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Myanmar: Protestors Hunted Down, Arrested

Soldiers guard a street near the Sule Pagoda which was the site of past protests in Yangon, Myanmar, Tuesday, Oct. 2, 2007. The former capital remains quiet for the past few days after troops and police brutally quelled mass protests last week but troops still remain in the main streets.
AP Photo
Soldiers announced they were hunting pro-democracy protesters in Myanmar's largest city Wednesday and the top U.S. diplomat in the country said that military police were pulling people out of their homes during the night.

Military vehicles patrolled the streets before dawn with loudspeakers blaring, "We have photographs. We are going to make arrests!"

Shari Villarosa, the acting U.S. ambassador in Myanmar, said in a telephone interview with The Associated Press in Bangkok that people in Yangon were terrified.

"From what we understand, military police ... are traveling around the city in the middle of the night, going into homes and picking up people," she said.

Residents living near the Shwedagon Pagoda, Myanmar's most revered shrine and a flash point of unrest, reported that police swept through several dozen homes in the middle of the night, dragging away several men for questioning.

The homes were located above shops at a marketplace that caters to the nearby pagoda, selling monks robes and begging bowls.

The security forces were looking for people who had participated in demonstrations since mid-August, which troops brutally crushed on Sept. 26 and 27 with live gunfire, tear gas and baton charges.

The government says 10 people were killed but dissident groups put the toll at about 200. In addition, they say, some 6,000 people have already been arrested, including thousands of Buddhist monks who led the demonstrations, which initially started to protest a massive hike in fuel prices.

Villarosa said her embassy staff had gone to some monasteries in recent days and found them completely empty. Others were barricaded by the military and declared off-limits to outsiders.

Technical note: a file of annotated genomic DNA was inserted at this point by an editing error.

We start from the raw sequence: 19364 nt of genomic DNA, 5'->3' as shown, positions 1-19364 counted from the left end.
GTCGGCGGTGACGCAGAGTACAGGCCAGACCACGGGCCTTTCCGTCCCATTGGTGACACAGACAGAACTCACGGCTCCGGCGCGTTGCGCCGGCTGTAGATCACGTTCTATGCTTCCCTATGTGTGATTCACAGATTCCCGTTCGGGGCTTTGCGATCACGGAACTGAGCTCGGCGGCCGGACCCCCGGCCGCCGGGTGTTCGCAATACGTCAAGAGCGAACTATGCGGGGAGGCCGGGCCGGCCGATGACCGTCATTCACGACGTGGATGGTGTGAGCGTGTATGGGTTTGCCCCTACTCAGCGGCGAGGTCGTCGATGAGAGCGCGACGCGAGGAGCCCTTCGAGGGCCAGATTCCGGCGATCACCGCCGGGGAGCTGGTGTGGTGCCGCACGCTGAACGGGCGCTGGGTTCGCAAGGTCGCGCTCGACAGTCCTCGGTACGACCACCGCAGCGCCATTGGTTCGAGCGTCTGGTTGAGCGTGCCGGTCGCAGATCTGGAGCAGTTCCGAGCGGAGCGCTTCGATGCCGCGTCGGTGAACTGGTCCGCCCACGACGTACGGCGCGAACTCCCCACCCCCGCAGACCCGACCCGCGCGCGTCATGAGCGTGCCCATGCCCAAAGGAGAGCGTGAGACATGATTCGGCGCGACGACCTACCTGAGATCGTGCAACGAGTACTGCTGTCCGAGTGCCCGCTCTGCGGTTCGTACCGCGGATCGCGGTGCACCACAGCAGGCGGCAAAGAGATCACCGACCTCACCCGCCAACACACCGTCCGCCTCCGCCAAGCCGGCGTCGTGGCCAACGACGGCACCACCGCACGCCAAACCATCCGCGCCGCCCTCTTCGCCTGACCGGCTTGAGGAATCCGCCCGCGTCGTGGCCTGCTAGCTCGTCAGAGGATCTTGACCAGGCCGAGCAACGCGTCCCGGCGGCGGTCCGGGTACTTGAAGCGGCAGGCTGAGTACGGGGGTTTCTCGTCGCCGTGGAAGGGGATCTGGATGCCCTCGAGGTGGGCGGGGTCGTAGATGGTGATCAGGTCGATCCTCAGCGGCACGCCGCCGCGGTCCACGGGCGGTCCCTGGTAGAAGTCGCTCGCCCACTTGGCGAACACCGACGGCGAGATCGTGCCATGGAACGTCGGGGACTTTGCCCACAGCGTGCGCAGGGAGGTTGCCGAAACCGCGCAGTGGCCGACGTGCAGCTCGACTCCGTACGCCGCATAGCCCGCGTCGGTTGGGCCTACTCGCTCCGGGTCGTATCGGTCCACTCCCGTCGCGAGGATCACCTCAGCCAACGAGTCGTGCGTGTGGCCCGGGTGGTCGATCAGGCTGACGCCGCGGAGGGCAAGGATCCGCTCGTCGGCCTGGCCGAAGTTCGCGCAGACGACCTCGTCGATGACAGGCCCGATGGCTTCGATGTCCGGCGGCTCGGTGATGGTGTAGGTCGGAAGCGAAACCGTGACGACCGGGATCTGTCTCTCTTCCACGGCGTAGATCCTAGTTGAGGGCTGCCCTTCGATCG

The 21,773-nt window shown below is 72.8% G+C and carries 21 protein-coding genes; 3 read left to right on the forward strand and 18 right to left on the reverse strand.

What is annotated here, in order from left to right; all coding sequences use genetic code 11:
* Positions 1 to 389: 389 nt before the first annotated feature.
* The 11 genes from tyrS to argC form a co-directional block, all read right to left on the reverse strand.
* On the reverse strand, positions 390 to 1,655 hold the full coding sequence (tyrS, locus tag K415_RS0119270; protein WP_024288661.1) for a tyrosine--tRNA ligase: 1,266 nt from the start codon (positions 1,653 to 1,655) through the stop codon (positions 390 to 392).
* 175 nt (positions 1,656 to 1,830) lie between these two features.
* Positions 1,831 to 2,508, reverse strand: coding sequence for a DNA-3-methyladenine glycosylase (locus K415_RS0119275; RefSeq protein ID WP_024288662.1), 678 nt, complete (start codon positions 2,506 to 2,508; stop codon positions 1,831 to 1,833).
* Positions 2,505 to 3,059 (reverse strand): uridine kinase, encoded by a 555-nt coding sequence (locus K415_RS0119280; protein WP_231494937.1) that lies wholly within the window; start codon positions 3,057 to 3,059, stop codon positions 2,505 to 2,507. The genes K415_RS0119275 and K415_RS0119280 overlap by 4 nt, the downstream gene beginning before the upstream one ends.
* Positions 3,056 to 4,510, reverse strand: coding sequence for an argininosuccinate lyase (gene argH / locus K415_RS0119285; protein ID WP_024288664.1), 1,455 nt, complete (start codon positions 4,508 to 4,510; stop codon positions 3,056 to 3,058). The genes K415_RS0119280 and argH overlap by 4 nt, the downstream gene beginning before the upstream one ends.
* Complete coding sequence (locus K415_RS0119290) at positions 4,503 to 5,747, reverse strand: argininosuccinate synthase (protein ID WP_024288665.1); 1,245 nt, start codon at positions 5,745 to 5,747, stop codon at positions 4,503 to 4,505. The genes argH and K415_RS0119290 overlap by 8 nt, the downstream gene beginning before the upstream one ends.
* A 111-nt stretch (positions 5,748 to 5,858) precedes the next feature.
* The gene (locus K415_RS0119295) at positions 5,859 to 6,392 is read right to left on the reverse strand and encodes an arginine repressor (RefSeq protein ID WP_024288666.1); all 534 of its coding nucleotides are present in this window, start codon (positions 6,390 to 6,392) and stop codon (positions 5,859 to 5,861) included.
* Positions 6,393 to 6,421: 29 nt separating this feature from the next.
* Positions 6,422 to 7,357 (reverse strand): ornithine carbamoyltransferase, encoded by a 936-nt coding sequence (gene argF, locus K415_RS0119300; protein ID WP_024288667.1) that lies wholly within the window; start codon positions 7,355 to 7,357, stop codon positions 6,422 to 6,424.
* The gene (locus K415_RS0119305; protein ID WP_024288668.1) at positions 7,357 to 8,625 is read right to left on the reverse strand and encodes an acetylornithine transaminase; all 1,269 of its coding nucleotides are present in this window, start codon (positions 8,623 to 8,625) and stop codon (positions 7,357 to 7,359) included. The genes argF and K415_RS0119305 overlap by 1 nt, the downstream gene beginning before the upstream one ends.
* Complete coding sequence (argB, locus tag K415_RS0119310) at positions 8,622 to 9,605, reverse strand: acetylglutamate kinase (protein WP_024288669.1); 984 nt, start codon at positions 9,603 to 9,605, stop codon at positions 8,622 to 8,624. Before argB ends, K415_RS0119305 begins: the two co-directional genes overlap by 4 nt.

"There is a significantly reduced number of monks on the streets. Where are the monks? What has happened to them?" she said.

On Wednesday, scores of monks were seen at Yangon's main train station. Witnesses said some of them were ordered by their superior monks to go back home to avoid trouble. Others were ordered by the government to vacate monasteries and head home to reduce the possibility of future unrest.

Some in Myanmar say the abbots are closely tied with the junta, while the younger monks are more sympathetic to the democracy protesters.

The Democratic Voice of Burma, a dissident radio station based in Norway, said authorities have released 90 of the 400 monks detained in Kachin state's capital, Myitkyina, during a midnight raid on monasteries on Sept. 25. Myanmar is also known as Burma.

Meanwhile, the junta pursued other means of intimidation. An employee from the Transport Ministry, speaking on condition of anonymity, said he was told to sign a statement saying he and his family would not take part in any political activity and would not listen to foreign radio reports.

Many Myanmar people use short-wave radios to pick up foreign English-language stations - a main source for news about their tightly controlled country.

On Wednesday, Human Rights Watch in Bangkok presented a man they said was a Myanmar army major who had fled the country to Thailand. The group released a transcript of an interview with the unidentified man in which he expressed shock at the crackdown.

"They (the demonstrators) were very peaceful. Later when I heard they were shot and killed and the armed forces used tear gas, I was really upset and I thought the army should stand for their own people," the man was quoted as saying.

Human Rights Watch declined to allow the AP to interview or photograph the man, saying it would compromise his safety.